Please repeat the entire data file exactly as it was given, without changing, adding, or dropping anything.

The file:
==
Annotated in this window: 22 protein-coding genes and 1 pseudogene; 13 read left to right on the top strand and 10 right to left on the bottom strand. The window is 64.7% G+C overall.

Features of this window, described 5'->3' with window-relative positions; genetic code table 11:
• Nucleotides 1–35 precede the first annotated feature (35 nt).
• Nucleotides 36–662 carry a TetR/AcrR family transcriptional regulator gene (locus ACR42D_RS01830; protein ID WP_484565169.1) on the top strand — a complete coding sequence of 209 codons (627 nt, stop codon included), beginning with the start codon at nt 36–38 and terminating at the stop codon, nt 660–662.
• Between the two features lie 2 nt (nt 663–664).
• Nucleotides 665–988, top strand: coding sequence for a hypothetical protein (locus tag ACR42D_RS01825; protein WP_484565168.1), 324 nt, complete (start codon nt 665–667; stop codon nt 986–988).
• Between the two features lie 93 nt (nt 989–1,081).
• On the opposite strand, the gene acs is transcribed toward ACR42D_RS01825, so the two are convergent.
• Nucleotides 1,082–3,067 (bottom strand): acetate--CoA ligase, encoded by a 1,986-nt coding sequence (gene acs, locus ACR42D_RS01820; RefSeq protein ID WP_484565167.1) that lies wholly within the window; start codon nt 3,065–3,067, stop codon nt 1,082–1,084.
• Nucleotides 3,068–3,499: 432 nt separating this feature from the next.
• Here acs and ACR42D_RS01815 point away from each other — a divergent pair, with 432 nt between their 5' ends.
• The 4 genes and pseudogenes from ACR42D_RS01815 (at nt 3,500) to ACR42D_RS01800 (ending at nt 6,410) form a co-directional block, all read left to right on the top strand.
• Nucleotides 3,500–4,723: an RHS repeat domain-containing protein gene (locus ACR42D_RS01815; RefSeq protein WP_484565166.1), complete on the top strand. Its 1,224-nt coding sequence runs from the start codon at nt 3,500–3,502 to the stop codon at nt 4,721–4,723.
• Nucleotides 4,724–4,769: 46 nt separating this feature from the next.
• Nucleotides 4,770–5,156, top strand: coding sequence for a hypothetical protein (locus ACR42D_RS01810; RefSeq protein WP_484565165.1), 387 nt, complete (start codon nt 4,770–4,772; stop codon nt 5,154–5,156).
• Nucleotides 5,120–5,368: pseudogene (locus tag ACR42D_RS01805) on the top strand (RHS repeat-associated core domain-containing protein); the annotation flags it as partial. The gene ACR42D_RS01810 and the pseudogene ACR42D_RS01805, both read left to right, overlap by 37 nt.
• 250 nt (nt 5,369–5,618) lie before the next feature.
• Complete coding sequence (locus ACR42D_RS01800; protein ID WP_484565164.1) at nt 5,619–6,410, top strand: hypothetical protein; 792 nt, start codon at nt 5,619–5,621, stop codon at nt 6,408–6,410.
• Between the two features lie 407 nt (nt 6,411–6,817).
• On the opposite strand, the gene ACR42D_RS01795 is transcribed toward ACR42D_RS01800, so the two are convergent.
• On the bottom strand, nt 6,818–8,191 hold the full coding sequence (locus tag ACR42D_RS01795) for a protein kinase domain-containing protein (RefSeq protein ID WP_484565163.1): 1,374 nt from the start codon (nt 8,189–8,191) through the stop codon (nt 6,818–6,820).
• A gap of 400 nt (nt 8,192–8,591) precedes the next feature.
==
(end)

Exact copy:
Annotated in this window: 22 protein-coding genes and 1 pseudogene; 13 read left to right on the top strand and 10 right to left on the bottom strand. The window is 64.7% G+C overall.

Features of this window, described 5'->3' with window-relative positions; genetic code table 11:
• Nucleotides 1–35 precede the first annotated feature (35 nt).
• Nucleotides 36–662 carry a TetR/AcrR family transcriptional regulator gene (locus ACR42D_RS01830; protein ID WP_484565169.1) on the top strand — a complete coding sequence of 209 codons (627 nt, stop codon included), beginning with the start codon at nt 36–38 and terminating at the stop codon, nt 660–662.
• Between the two features lie 2 nt (nt 663–664).
• Nucleotides 665–988, top strand: coding sequence for a hypothetical protein (locus tag ACR42D_RS01825; protein WP_484565168.1), 324 nt, complete (start codon nt 665–667; stop codon nt 986–988).
• Between the two features lie 93 nt (nt 989–1,081).
• On the opposite strand, the gene acs is transcribed toward ACR42D_RS01825, so the two are convergent.
• Nucleotides 1,082–3,067 (bottom strand): acetate--CoA ligase, encoded by a 1,986-nt coding sequence (gene acs, locus ACR42D_RS01820; RefSeq protein ID WP_484565167.1) that lies wholly within the window; start codon nt 3,065–3,067, stop codon nt 1,082–1,084.
• Nucleotides 3,068–3,499: 432 nt separating this feature from the next.
• Here acs and ACR42D_RS01815 point away from each other — a divergent pair, with 432 nt between their 5' ends.
• The 4 genes and pseudogenes from ACR42D_RS01815 (at nt 3,500) to ACR42D_RS01800 (ending at nt 6,410) form a co-directional block, all read left to right on the top strand.
• Nucleotides 3,500–4,723: an RHS repeat domain-containing protein gene (locus ACR42D_RS01815; RefSeq protein WP_484565166.1), complete on the top strand. Its 1,224-nt coding sequence runs from the start codon at nt 3,500–3,502 to the stop codon at nt 4,721–4,723.
• Nucleotides 4,724–4,769: 46 nt separating this feature from the next.
• Nucleotides 4,770–5,156, top strand: coding sequence for a hypothetical protein (locus ACR42D_RS01810; RefSeq protein WP_484565165.1), 387 nt, complete (start codon nt 4,770–4,772; stop codon nt 5,154–5,156).
• Nucleotides 5,120–5,368: pseudogene (locus tag ACR42D_RS01805) on the top strand (RHS repeat-associated core domain-containing protein); the annotation flags it as partial. The gene ACR42D_RS01810 and the pseudogene ACR42D_RS01805, both read left to right, overlap by 37 nt.
• 250 nt (nt 5,369–5,618) lie before the next feature.
• Complete coding sequence (locus ACR42D_RS01800; protein ID WP_484565164.1) at nt 5,619–6,410, top strand: hypothetical protein; 792 nt, start codon at nt 5,619–5,621, stop codon at nt 6,408–6,410.
• Between the two features lie 407 nt (nt 6,411–6,817).
• On the opposite strand, the gene ACR42D_RS01795 is transcribed toward ACR42D_RS01800, so the two are convergent.
• On the bottom strand, nt 6,818–8,191 hold the full coding sequence (locus tag ACR42D_RS01795) for a protein kinase domain-containing protein (RefSeq protein ID WP_484565163.1): 1,374 nt from the start codon (nt 8,189–8,191) through the stop codon (nt 6,818–6,820).
• A gap of 400 nt (nt 8,192–8,591) precedes the next feature.